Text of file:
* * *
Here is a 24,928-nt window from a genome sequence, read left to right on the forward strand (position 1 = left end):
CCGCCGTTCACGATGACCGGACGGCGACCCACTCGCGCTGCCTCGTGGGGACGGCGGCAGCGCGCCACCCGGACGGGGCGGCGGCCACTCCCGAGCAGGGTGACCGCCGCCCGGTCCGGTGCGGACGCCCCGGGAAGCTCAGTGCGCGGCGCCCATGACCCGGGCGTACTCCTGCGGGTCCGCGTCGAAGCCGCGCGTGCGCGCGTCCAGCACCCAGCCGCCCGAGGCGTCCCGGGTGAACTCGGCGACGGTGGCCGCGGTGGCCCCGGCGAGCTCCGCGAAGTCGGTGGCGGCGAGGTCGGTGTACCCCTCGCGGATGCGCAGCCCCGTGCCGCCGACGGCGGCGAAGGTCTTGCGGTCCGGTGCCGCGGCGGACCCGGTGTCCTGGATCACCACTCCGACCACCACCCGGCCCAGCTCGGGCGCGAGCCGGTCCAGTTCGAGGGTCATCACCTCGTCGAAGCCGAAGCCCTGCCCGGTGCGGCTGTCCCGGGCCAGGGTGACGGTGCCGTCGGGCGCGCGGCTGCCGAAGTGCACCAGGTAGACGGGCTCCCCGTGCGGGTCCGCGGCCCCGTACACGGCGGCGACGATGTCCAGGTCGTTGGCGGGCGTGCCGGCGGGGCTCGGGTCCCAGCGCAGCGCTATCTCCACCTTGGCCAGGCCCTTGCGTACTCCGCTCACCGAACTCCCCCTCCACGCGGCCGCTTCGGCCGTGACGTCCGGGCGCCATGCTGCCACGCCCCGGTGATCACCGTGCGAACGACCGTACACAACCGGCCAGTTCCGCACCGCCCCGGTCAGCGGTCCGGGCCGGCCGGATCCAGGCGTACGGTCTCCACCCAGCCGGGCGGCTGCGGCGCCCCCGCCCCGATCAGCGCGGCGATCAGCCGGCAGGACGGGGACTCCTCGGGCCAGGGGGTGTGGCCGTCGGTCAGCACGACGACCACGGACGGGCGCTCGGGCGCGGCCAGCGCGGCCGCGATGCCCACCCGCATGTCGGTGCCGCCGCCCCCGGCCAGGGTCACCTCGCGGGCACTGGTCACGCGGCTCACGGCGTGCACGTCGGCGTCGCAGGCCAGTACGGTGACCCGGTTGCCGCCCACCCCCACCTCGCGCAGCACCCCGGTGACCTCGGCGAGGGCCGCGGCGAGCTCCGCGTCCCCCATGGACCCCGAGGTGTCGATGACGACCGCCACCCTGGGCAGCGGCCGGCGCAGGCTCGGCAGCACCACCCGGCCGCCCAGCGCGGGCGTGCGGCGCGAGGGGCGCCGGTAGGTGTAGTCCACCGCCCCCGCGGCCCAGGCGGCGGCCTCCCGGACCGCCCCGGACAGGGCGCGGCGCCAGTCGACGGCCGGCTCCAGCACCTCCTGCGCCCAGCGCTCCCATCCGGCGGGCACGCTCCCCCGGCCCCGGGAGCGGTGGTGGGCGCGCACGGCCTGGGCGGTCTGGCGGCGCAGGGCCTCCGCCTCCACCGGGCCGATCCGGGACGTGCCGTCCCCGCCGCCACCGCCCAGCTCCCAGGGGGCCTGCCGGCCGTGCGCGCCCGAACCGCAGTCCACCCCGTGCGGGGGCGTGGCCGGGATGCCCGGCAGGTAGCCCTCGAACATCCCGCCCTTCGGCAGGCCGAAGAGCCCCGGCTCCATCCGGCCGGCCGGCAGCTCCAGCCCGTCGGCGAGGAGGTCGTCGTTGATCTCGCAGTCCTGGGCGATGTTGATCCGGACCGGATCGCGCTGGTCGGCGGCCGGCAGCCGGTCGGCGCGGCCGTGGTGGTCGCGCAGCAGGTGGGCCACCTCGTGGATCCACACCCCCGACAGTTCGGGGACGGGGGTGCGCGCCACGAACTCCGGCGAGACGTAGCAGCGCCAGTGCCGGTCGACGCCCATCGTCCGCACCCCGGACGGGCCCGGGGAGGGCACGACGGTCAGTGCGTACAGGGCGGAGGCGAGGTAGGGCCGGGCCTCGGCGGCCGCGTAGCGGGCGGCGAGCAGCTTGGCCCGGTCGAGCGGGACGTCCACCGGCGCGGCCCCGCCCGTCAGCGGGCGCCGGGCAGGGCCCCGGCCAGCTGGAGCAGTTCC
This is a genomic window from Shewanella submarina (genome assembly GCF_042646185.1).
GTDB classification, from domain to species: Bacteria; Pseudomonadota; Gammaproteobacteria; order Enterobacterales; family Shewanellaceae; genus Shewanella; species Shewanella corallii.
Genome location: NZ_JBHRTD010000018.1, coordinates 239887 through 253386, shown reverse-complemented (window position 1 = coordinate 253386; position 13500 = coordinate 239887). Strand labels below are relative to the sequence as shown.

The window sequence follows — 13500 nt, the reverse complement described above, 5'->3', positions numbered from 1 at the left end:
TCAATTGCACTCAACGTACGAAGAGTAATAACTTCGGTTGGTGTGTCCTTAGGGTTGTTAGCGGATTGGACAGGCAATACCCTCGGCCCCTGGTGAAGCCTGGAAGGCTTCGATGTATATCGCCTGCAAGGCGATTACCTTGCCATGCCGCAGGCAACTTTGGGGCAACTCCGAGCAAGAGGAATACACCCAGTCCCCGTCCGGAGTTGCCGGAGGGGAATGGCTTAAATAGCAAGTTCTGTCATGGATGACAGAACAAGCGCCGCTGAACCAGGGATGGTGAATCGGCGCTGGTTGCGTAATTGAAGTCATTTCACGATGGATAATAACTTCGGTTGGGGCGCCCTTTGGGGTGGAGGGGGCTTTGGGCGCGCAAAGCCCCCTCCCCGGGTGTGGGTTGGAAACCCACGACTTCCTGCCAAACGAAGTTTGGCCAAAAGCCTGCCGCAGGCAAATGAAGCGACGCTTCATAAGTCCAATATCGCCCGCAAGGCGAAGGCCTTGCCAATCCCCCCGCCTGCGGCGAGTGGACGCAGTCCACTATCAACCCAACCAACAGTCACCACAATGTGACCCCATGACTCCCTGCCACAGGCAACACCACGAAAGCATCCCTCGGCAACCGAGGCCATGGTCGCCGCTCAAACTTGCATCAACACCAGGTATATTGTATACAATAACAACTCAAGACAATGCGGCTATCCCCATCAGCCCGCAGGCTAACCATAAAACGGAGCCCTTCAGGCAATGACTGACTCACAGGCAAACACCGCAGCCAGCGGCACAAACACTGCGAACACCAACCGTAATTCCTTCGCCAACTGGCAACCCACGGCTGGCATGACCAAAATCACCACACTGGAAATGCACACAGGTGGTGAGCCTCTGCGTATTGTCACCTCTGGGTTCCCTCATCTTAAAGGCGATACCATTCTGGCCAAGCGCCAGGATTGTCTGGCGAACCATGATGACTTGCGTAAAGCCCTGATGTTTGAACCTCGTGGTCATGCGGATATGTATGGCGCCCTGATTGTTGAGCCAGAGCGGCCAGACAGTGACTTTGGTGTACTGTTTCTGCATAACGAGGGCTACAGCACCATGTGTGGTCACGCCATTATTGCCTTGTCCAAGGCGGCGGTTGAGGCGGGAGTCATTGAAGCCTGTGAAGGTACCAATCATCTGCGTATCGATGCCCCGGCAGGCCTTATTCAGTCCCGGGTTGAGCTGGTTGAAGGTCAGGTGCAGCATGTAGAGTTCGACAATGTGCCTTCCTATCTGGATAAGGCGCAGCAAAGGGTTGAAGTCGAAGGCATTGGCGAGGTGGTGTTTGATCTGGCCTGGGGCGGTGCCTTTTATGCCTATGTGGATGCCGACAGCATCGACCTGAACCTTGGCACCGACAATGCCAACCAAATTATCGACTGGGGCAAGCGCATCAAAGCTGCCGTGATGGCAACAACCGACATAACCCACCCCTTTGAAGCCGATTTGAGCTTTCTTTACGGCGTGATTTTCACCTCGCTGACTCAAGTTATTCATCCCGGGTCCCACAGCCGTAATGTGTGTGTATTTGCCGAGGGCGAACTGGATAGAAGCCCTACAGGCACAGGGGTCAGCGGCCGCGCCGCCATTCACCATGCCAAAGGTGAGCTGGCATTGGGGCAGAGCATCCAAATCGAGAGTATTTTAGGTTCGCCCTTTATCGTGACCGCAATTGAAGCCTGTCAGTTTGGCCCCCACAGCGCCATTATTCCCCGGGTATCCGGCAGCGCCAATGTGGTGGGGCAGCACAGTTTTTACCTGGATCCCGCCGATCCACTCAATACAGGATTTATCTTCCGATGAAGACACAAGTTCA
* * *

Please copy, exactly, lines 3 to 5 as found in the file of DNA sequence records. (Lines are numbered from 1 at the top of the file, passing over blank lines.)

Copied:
This is a genomic window from Shewanella submarina (genome assembly GCF_042646185.1).
GTDB classification, from domain to species: Bacteria; Pseudomonadota; Gammaproteobacteria; order Enterobacterales; family Shewanellaceae; genus Shewanella; species Shewanella corallii.
Genome location: NZ_JBHRTD010000018.1, coordinates 239887 through 253386, shown reverse-complemented (window position 1 = coordinate 253386; position 13500 = coordinate 239887). Strand labels below are relative to the sequence as shown.